Posted on July 20, 2021 at 5:16 PM
An Israeli firm, linked with the supply of spyware to governments, has been connected to a list of thousands of smartphone numbers from politicians, business executives, activities, and journalists around the world.
The group has the capability of harvesting data or switching on its microphone or camera. The malware group made headlines in 2016 when it was accused of helping to spy on protesters in the UAE.
The findings of the group’s recent activities were made via a collaborative effort by Le Monde, the Guardian, and The Washington Post. The revelation shows how the firm’s software can be misused by threat actors to damaging effects.
The report noted that the data leak has a list of more than 50,000 numbers who are from clients of NSO since 2016. But the number of phone numbers stolen doesn’t necessarily mean all of those devices were hacked.
The phone numbers on the list also belonged to members of Arab royal families, prime ministers, and heads of state.
The list also includes journalists for media organizations around the world, including the Associated Press, El Pais, Mediapart, Radio Free Europe, France 24, Al Jazeera, The New York Times, CNN, and The Wall Street Journal.
Amnesty’s security lab carried out forensic analysis on the incidence where it disclosed that threat actors used the Pegasus spyware to target two women close to murdered Saudi columnist Jamal Khashoggi. Also, the phone of Hatice Cengiz, Khashoggi’s fiancée, was infected with a malware few days after the columnist was slain in the Saudi consulate in Instanbul in October 2018.
Governments illegally monitoring journalists
Forbidden Stories, a Paris-based media non-profit organization, and Amnesty International had initial access to the leaked data, which they shared with media organizations.
Citizen Lab reported late last year that sophisticated electronic surveillance intercepted the mobile communications of dozens of journalists at Qatar’s Al Jazeera network. There have been other similar cases where governments have been blamed for using the surveillance network of the security firm to spy on journalists and protesters.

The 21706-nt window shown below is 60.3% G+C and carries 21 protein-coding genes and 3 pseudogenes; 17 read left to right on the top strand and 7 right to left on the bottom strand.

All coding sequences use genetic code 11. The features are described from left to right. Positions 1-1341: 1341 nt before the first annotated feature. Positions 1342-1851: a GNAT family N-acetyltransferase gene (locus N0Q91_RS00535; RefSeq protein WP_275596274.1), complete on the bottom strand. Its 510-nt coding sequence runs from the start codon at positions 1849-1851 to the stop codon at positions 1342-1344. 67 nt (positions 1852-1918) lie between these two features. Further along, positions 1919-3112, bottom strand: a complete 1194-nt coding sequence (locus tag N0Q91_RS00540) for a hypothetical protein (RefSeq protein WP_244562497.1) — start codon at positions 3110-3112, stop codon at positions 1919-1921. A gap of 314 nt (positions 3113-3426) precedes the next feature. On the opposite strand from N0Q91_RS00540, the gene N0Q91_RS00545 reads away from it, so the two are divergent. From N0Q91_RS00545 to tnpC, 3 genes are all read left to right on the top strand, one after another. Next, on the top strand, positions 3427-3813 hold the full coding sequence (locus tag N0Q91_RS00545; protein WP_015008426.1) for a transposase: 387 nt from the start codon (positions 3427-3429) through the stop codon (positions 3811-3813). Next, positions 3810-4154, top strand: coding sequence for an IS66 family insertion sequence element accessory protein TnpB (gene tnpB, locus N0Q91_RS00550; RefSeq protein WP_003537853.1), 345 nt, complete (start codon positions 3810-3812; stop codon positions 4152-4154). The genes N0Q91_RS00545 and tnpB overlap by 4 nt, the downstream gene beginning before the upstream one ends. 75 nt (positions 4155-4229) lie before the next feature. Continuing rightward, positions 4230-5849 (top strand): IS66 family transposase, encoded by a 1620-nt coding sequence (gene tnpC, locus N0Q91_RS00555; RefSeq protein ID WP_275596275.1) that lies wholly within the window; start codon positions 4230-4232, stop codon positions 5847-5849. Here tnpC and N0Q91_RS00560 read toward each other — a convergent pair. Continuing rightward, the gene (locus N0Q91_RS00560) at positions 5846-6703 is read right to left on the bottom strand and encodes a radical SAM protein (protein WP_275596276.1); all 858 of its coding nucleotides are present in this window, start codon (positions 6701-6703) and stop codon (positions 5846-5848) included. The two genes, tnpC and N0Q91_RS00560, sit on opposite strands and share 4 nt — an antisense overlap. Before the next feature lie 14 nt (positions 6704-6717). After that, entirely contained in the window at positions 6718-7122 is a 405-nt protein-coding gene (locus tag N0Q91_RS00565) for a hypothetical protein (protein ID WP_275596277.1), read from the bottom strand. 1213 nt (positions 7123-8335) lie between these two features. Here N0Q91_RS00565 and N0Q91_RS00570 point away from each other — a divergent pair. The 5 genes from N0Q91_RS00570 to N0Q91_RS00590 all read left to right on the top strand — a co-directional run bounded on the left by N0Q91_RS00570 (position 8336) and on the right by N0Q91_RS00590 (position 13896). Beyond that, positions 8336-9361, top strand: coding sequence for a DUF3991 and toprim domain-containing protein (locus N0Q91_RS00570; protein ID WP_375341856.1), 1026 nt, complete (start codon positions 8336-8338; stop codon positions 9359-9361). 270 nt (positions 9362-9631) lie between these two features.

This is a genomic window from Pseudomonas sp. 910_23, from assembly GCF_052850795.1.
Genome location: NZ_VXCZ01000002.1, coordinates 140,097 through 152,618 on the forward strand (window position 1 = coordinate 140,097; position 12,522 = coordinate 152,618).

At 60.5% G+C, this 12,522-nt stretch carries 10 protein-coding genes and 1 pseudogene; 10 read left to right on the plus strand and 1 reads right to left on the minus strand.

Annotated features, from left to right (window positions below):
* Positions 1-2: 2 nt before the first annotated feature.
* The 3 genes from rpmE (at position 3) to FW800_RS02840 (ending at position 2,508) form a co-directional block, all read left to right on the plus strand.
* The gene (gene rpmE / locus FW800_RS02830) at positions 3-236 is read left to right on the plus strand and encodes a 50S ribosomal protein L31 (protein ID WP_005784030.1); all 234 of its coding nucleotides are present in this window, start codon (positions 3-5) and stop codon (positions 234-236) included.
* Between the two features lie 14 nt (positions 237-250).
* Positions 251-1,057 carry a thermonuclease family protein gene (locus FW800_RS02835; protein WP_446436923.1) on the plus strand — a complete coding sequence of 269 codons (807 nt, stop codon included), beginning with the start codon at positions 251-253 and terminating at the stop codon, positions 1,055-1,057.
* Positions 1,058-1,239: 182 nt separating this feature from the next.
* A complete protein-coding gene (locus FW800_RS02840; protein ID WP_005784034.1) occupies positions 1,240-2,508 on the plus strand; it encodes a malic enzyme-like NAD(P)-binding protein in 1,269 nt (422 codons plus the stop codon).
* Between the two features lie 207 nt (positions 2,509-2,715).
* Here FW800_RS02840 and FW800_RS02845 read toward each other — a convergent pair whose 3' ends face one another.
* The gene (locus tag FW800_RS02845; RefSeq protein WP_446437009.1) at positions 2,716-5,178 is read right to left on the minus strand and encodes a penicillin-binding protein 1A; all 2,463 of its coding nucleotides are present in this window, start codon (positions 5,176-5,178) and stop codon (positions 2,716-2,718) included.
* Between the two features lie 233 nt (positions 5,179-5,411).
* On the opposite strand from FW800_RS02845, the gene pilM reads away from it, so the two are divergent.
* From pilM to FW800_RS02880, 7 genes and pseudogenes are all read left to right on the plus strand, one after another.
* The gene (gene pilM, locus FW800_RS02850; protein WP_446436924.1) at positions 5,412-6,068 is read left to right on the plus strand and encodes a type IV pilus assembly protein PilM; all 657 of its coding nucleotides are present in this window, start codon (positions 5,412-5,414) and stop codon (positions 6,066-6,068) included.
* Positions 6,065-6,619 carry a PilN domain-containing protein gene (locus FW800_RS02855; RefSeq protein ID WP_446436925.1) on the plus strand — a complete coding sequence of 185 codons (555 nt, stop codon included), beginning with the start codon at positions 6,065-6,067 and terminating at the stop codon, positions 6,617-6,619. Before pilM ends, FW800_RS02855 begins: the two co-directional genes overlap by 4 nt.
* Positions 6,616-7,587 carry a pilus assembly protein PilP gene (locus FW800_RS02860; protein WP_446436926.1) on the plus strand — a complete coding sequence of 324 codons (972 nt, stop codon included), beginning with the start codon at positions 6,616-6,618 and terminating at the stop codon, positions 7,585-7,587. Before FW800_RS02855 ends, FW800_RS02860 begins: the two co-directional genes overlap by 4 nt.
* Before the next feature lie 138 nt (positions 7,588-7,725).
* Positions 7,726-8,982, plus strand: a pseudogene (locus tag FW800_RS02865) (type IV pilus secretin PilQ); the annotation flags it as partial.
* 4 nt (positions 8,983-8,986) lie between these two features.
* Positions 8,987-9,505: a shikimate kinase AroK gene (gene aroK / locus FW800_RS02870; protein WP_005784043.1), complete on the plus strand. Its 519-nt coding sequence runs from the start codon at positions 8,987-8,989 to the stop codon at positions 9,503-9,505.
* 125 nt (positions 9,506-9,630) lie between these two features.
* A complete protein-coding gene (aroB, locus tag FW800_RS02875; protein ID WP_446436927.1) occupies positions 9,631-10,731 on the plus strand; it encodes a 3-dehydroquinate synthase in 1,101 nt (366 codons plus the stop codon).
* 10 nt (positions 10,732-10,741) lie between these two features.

The Pegasus surveillance tool infects the users’ smartphones and steals their phone’s information, including phone number and every contact name. they can also steal details from Telegram, WeChat, WhatsApp, Skype, Facebook message, email, text message, and every other place.
Bill Marczak, a researcher with cybersecurity research group Citizen Lab, stated that a previous revelation showed that the hacking numbers reached 1,400.
Although the recent list didn’t identify the clients, it reported that several of the clients were clustered in 10 countries. These include the United Arab Emirates, Saudi Arabia, Rwanda, Morocco, Mexico, Kazakstan, India, Hungary, Bahrain, as well as Azerbaijan.
French government responds to incident
On Monday, France was infuriated by the allegations that Morocco’s intelligence services used Israeli malware to spy on dozens of French journalists, calling the action “extremely shocking.
The report revealed that Morocco was one of several other countries that spied on cities of the kingdom using the Pegasus software.
Spokesperson to the France government Gabriel Attal stated that the situation is very serious if it’s true. “These are extremely shocking acts and, if proven, are extremely serious,” he stated.
He added that the government is very serious about respecting the freedom of the press, and it will be a very serious crime if the revelations revealed that there were manipulations to undermine this freedom.
Tech Legal Counsel at Access Now, Natalia Krapiva, spoke about the incidents, saying that the surveillance industry works under a cloud of darkness,
She told Al Jazeera that spyware firms can no longer be trusted in the industry. This recent incident as well as the incidences involving Candiru and Cellebrite shows that these surveillance companies need to be held responsible.
She added that the industry has demonstrated that it is not capable of policing itself, and the government is excusing the abuses by hiding behind national security. The industry needs accountability, transparency, and proper regulation, she reiterated.